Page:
There is evidence of a stabilizing housing market in March as purchases of new homes in the U.S.were higher than anticipated. Sales decreased 0.6 percent to an annual pace of 356,000 after a 358,000 rate in February that was stronger than previously estimated.
The Census Bureau reported that the annual rate at which people moved dipped last year to the lowest rate since the bureau began measuring mobility six decades ago. Fewer Americans moved to another home in 2008 than in any year since 1962 and immigration from overseas was the lowest in more than a decade.The declines appeared to be directly related to the housing slump and the recession.
Elected leaders in New York City will propose a suite of laws and other initiatives on Wednesday aimed at reducing energy consumption and related emissions of greenhouse gases by requiring owners of thousands of older buildings to upgrade everything from boilers to light bulbs. City officials estimated that it would save property owners roughly $750 million a year in energy costs, city officials said. The program would begin in 2013, with 2,200 buildings performing audits and beginning upgrades each year for a decade.
More than half of corporate marketers and communicators believe that their organizations will increase their involvement in environmental sustainability initiatives during the next two to three years, according to a new survey. These issues will be noticeably more important in new developments as the balance between market demand, pricing, operational cost efficiencies, and product differentiation become more understood by consumers.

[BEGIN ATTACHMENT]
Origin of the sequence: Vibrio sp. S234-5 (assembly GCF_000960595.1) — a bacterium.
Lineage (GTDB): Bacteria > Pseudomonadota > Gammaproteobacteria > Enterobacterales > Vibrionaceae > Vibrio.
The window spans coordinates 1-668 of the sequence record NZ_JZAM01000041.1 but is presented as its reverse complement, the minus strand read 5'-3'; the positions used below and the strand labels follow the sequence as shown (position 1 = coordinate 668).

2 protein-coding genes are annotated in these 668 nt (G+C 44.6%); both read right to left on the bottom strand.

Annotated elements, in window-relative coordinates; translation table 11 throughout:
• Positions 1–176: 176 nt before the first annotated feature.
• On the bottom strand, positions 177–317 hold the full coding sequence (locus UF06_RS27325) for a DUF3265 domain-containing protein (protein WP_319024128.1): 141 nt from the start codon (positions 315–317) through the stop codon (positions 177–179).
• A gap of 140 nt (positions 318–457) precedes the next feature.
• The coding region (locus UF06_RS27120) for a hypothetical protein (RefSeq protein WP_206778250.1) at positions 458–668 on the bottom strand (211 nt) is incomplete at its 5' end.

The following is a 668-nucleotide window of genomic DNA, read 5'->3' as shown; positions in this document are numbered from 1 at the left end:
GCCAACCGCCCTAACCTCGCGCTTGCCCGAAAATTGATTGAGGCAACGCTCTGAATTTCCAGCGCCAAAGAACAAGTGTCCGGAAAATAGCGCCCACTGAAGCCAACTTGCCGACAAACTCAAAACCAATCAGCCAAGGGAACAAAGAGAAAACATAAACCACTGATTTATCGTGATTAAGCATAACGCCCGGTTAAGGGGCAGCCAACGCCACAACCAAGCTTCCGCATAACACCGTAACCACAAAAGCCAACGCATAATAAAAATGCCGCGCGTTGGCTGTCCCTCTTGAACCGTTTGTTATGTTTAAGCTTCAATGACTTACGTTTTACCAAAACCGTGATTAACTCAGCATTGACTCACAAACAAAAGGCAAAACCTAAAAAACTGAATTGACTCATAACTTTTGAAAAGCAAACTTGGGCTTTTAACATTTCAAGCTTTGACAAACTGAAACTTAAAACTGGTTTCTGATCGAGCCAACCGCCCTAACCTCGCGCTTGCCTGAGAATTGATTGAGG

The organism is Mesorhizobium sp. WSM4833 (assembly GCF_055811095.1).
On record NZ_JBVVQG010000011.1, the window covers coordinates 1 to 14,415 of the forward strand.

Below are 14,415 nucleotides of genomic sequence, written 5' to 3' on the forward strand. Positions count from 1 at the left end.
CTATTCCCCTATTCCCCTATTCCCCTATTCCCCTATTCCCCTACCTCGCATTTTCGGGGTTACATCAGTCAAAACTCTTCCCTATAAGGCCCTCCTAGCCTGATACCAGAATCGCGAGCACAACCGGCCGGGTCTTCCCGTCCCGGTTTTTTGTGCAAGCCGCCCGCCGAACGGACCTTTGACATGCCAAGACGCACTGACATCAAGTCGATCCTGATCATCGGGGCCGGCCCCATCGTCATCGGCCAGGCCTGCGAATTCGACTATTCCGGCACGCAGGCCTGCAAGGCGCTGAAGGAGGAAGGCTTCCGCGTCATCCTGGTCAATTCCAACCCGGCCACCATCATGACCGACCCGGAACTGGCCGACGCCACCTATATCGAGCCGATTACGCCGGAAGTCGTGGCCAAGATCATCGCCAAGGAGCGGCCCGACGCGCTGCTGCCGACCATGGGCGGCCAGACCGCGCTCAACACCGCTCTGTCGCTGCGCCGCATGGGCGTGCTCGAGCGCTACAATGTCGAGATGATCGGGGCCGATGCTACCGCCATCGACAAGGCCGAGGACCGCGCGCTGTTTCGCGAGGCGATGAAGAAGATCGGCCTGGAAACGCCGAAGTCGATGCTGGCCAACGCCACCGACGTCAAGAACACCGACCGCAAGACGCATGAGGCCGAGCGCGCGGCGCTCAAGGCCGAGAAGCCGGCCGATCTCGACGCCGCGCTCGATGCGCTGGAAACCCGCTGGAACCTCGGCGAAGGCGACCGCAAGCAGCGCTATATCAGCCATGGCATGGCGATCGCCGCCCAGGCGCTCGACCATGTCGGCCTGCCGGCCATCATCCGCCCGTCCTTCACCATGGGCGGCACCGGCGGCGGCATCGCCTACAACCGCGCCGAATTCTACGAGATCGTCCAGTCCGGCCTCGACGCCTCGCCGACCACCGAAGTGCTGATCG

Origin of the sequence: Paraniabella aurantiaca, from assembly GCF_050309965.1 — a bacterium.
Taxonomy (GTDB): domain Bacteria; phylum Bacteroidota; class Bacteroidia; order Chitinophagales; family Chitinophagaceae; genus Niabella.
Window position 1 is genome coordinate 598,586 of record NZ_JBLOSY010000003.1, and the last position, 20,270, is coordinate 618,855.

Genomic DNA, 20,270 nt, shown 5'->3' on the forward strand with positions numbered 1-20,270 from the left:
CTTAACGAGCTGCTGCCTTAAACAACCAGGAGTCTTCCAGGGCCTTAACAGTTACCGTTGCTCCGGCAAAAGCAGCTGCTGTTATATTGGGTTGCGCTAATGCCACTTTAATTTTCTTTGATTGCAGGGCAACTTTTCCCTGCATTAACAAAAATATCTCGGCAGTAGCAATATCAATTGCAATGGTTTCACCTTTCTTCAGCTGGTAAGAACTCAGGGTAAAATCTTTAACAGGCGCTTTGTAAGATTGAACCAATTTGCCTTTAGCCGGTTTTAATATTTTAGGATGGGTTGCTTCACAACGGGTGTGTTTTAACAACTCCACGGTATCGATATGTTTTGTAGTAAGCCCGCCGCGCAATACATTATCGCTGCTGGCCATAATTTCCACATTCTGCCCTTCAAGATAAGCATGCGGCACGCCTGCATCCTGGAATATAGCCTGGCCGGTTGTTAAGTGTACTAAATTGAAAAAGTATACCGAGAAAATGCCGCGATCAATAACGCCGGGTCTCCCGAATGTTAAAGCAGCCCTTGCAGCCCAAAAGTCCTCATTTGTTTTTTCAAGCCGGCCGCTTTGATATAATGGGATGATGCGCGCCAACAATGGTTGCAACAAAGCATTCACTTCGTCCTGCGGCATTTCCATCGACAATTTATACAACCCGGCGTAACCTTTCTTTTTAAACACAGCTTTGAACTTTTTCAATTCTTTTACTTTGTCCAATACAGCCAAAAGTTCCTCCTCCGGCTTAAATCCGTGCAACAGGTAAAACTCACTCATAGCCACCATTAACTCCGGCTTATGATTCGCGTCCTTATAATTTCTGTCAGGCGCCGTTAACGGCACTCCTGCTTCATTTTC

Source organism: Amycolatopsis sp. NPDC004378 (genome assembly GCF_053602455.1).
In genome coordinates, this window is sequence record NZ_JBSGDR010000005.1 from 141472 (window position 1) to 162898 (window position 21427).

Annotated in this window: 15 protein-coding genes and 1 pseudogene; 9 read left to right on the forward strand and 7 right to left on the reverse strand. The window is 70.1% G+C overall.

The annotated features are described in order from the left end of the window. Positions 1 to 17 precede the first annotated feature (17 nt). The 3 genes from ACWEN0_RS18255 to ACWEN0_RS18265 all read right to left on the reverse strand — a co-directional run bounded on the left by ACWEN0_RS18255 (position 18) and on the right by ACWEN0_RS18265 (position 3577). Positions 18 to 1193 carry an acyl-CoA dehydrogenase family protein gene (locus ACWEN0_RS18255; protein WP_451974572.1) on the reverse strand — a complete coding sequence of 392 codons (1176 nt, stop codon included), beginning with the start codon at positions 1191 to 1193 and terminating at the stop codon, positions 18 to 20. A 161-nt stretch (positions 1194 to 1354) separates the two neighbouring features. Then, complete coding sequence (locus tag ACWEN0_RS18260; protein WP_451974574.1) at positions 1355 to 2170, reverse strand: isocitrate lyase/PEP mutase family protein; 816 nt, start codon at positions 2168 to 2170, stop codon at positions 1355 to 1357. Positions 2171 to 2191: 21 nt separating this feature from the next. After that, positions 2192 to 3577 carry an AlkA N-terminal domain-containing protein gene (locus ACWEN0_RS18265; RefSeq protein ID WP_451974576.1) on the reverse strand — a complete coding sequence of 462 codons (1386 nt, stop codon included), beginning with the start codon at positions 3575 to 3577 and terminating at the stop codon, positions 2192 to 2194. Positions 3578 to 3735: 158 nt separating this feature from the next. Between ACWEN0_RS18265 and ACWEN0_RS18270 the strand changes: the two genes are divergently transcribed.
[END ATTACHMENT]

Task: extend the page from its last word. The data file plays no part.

The new Standard Hotel in the meatpacking district, designed by Polshek Partnership, is serious architecture. The first of a string of projects linked to the development of the High Line, a park being built on a segment of abandoned elevated rail tracks, the new building's muscular form is strong enough to stand up to both its tacky neighbors and the areas older industrial structures.
While sales have picked up a bit in housing markets in the West, creating a glimmer of hope that home prices nationwide may be approaching a bottom, the Manhattan real estate market has begun a steep slide. It parallels the decline in New York’s financial services industry, and some housing analysts say it may continue long after other markets heal...Manhattan housing prices were driven higher by record earnings and bonuses on Wall Street, and they fell hard when the music stopped last fall.
Americans have grown more optimistic about the economy and the direction of the country in the 11 weeks since President Obama was inaugurated, suggesting that he is enjoying some success in his critical task of rebuilding the nation’s confidence, according to the latest New York Times/CBS News poll.
I am on the board of a co-op building — which I happily serve — but the board is constantly harassed by a shareholder about decisions we make that are correct and well within the rights governing co-op boards... How can board members protect themselves from continued harassment from a shareholder?
In the heart of my childhood's Brooklyn; Coney Island was looking pretty good for being dead. A new gear had been put on the Wonder Wheel. The sun licked at the windows of the Freak Bar. There was the smell of fresh-laid paint.